Tuesday, July 05, 2011

TG Fowler

During communion last Sunday I began to think about all the people who helped to shape my faith. There is a long list, but Sunday my thoughts centered on my grandfather, TG Fowler. My memories of my grandfather are of an old man who loved me enormously and told funny stories. He was a preacher at a large Church of Christ in Texas. I did not know him when he was a young man, but I have heard a lot of stories. The world has gone through a lot of changes in the past hundred years. I wonder what he would think if he could see us now.

I have a book titled, “Gospel Preachers Who Blazed the Trail.” It was published in 1911. It contains stories of men who were preachers in the Churches of Christ at the turn of the twentieth century. My grandfather was one of those men.

He was one of eleven children born on a cotton farm in Tennessee. His help was need on the farm and he was not able to attend school as a child. He was sixteen when he was first permitted to attend classes. He could not yet read. I have a very hard time imagining a life without reading, but it was a common experience in the 1890s. He was able to go to school for three months each year for the next three years. When he left home at age nineteen he was just barely able to read. After he married my grandmother he enrolled in the Gunter Bible College, a small school run by the Churches of Christ in Texas. He attended classes there for three semesters.

My grandfather may have lacked formal education, but that man loved God and he loved the Bible. When I was little we would play the Bible Game. I would read a verse from the Bible and he would quote both the verse before and the verse after mine. It was very rare that he wasn’t correct. He had the entire book memorized. I thought he was amazing. His faith was innocent, pure and contagious.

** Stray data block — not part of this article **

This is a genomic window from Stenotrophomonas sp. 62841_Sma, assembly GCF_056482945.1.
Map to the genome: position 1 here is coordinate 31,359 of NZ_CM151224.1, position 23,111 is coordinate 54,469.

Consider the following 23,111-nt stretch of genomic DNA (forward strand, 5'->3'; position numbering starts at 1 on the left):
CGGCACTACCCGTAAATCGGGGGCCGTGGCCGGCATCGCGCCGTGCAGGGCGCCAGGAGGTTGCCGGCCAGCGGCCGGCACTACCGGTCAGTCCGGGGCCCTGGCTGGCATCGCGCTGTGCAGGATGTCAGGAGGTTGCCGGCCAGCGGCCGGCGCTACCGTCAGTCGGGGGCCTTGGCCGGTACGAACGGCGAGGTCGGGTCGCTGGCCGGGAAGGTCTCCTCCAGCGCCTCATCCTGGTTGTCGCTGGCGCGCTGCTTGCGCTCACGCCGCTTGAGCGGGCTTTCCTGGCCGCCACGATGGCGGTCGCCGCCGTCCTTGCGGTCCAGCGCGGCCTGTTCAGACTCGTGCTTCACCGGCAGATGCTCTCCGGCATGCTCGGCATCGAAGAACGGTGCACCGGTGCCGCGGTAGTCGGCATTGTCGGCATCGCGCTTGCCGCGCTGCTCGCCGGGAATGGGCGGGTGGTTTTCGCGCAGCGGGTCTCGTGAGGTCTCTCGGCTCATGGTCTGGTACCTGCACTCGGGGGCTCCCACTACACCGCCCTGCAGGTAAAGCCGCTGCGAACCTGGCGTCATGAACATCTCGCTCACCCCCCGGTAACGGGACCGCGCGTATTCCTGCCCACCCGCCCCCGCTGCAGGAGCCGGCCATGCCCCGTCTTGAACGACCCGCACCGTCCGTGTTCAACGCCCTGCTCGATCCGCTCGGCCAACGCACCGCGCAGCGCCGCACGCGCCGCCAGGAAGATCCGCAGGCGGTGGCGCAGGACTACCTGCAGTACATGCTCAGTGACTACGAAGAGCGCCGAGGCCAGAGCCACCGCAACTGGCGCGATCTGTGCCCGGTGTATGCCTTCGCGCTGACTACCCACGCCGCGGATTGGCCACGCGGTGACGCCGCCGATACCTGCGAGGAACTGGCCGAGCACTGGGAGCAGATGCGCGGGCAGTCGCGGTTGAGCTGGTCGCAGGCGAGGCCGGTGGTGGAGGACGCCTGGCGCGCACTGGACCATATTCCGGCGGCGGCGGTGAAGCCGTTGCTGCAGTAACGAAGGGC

My mom told stories about going to hear him preach at arbor meetings. He would preach every night for two weeks and crowds would gather under the shady arbor to listen. She and her sister would sit in the buggy and listen. After preaching each night he would baptize people in the river. I think it must have looked a bit like the baptism scene in “Oh Brother, Where Art Thou.”

I now worship in a Presbyterian church, but sometimes during communion I remember my grandfather. He was a good man. He and my grandmother raised five children who all loved God. My mother is the laughing one on the left in the back row.

This is the article published with his picture in book from 1911.
THOMAS GIDEON FOWLER was born near Lewisburg, Tenn., April 20, 1883. His parents moved to Texas in 1893. Thomas was old enough to be of service in the raising and gathering of cotton. Being the second boy and fourth child of 11 children, the father unable to work, it was necessary for him to stay out of school and assist in making a living for the family.
He was 16 years old when he entered school, at that time not knowing his letters. He attended a small country school three months for three years. The day he was 19 he began life for himself. Seven months later he again entered school and continued for nearly two years.
September 14, 1904, he was married to Miss Jessie Mullins. November after his marriage he entered Gunter Bible College, where he was a student for nearly three sessions.
He began preaching the first year after entering Gunter Bible College, and by the grace of God, and the help of his faithful wife he has continued to preach the word with success --- though at times he has had to teach some in the public schools.


Tom and Nancy said...

Wonderful thoughts of Pop. One of my most vivid memories as a child was the great big hug he would always give us kids when we came to visit - long after he went completely blind. Of course, he ALWAYS seemed to have a 2-3 day growth on his whiskers, so they would really be "scratchy" hugs! The other thing I remember is he always had a stack of records from Lighthouse For The Blind - so he could listen to the Bible on records. Tom A Fowler.

Cazzie!!! said...

I love coming to visit your blog, the stories are beautiful and touching. What a wonderful man to have touched so many people. I would love to have been sitting under a tree to hear his words too!

Random Thinker said...

Lovely story. I can picture your Mom and her sister sitting in the buggy. It is like a movie. We owe so much to the family who came before us. Best way to repay them is to hold their memories dear.

AM Kingsfield said...

I love the giggling grandma. Seems to run in the family.